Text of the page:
To ask the Secretary of State for Foreign, Commonwealth and Development Affairs, if he will make representations to his Bahraini counterpart on the Amnesty International report, published on 9 April 2021 on the findings that (a) Jau Prison is severely overcrowded in violation of the UN Standard Minimum Rules for the Treatment of Prisoners, (b) preventative measures against covid-19 are inadequate with a lack of face masks, hand sanitizer and regular testing,(c) prisoners who tested positive with covid-19 have had their phone calls interrupted and (d) the Bahraini Government has not release updated accurate information of over 70 covid-19 cases in that prison.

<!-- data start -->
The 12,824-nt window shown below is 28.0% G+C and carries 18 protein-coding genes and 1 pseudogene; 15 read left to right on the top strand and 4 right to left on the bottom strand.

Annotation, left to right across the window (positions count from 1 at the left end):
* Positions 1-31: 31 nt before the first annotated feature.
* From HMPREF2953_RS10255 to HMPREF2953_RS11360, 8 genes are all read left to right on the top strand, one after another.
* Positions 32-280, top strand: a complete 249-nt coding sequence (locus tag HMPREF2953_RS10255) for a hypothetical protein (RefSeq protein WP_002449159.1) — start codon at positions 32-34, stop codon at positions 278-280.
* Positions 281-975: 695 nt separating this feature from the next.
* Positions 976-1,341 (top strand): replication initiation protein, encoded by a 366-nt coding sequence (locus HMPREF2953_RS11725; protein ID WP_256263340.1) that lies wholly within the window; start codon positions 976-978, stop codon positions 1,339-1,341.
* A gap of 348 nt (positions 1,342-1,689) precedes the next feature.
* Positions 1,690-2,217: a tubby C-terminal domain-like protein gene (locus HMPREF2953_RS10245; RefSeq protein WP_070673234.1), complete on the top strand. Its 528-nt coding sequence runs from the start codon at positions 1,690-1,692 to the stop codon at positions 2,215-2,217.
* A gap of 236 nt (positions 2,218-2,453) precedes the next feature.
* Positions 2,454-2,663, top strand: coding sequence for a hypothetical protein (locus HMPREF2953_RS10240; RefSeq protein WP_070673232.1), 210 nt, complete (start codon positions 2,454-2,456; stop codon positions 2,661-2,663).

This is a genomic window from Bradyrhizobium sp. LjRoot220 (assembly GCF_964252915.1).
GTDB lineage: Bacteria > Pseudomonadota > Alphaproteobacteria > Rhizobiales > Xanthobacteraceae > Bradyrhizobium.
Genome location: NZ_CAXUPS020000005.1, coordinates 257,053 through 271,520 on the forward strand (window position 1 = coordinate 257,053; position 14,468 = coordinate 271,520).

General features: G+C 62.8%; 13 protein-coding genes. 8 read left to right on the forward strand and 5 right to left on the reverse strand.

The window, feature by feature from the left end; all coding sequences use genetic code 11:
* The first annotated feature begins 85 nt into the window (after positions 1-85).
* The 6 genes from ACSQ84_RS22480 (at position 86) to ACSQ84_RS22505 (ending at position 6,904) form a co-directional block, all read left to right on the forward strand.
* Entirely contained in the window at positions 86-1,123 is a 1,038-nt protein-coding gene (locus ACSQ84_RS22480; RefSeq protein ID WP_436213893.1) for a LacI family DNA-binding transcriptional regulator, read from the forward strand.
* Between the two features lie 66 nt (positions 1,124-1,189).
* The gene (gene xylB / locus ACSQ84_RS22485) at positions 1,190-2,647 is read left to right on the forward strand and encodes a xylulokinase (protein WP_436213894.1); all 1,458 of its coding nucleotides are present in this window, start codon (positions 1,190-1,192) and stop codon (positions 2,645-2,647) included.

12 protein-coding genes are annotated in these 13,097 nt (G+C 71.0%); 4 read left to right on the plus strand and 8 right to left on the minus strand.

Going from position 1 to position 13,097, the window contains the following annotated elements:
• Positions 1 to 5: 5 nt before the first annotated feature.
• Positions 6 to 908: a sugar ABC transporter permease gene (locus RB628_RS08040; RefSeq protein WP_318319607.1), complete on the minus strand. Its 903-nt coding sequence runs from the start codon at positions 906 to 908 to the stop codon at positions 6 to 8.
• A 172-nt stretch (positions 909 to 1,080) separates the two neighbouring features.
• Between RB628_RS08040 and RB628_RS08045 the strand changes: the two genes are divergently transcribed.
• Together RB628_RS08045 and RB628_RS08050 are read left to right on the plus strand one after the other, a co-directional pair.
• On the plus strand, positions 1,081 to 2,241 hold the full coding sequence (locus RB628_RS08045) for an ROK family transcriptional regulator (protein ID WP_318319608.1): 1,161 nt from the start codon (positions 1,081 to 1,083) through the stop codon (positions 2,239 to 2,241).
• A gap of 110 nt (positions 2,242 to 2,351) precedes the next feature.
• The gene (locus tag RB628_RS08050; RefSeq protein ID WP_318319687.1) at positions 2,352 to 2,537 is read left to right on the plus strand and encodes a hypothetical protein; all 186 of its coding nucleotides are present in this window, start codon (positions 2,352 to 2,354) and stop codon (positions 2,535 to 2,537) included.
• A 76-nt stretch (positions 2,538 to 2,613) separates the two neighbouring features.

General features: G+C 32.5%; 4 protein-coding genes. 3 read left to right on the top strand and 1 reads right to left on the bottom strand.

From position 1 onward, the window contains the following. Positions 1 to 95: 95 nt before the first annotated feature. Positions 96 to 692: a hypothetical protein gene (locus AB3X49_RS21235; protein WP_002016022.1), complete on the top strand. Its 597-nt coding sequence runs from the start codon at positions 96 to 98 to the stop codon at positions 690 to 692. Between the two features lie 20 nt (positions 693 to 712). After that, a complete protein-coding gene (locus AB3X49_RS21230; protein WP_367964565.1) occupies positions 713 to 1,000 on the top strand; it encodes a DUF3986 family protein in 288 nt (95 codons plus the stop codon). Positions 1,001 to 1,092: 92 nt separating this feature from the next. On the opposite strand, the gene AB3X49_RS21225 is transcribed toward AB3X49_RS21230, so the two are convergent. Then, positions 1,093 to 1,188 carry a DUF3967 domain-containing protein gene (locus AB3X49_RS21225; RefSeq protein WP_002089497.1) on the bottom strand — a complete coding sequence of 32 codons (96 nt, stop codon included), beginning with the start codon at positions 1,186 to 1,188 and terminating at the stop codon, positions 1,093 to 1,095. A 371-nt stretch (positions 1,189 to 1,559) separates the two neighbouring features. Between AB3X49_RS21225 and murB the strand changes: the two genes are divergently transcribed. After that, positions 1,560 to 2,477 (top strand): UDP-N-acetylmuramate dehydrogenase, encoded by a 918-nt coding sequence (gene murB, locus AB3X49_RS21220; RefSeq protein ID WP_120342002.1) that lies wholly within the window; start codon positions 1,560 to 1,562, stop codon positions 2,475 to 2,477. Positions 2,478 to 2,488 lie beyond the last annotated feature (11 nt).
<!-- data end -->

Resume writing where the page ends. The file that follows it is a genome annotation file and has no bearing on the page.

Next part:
We have regularly discussed the challenge of managing the covid-19 pandemic in prisons with senior members of the Bahraini government. The government has informed us that: health protections have been in place in all facilities since the pandemic began, including routine testing of inmates and prison staff; a choice of vaccines is available to all prisoners, to date 100% of prisoners who have been registered for a vaccine have received it; and that all positive cases among those in custody are currently stable, with full access to medical treatment. We continue to monitor these conditions through our regular contact with the oversight bodies. We also welcome the assurances that all prisoners are eligible for the vaccination, free of charge and in line with WHO guidelines, and that any prisoner who falls ill has the same free access to treatment and care as any other citizen or resident in the Kingdom. We continue to discuss covid-19 in prisons with the Ombudsman, the NIHR (National Institute for Human Rights) and the PDRC (Prisoners and Detainees Rights Commission), which actively monitor the covid-19 situation through inspection visits (NIHR and PDRC) and investigations (Ombudsman) into prison conditions. We would encourage anyone with concerns about medical treatment in prison to get in touch with the oversight bodies directly.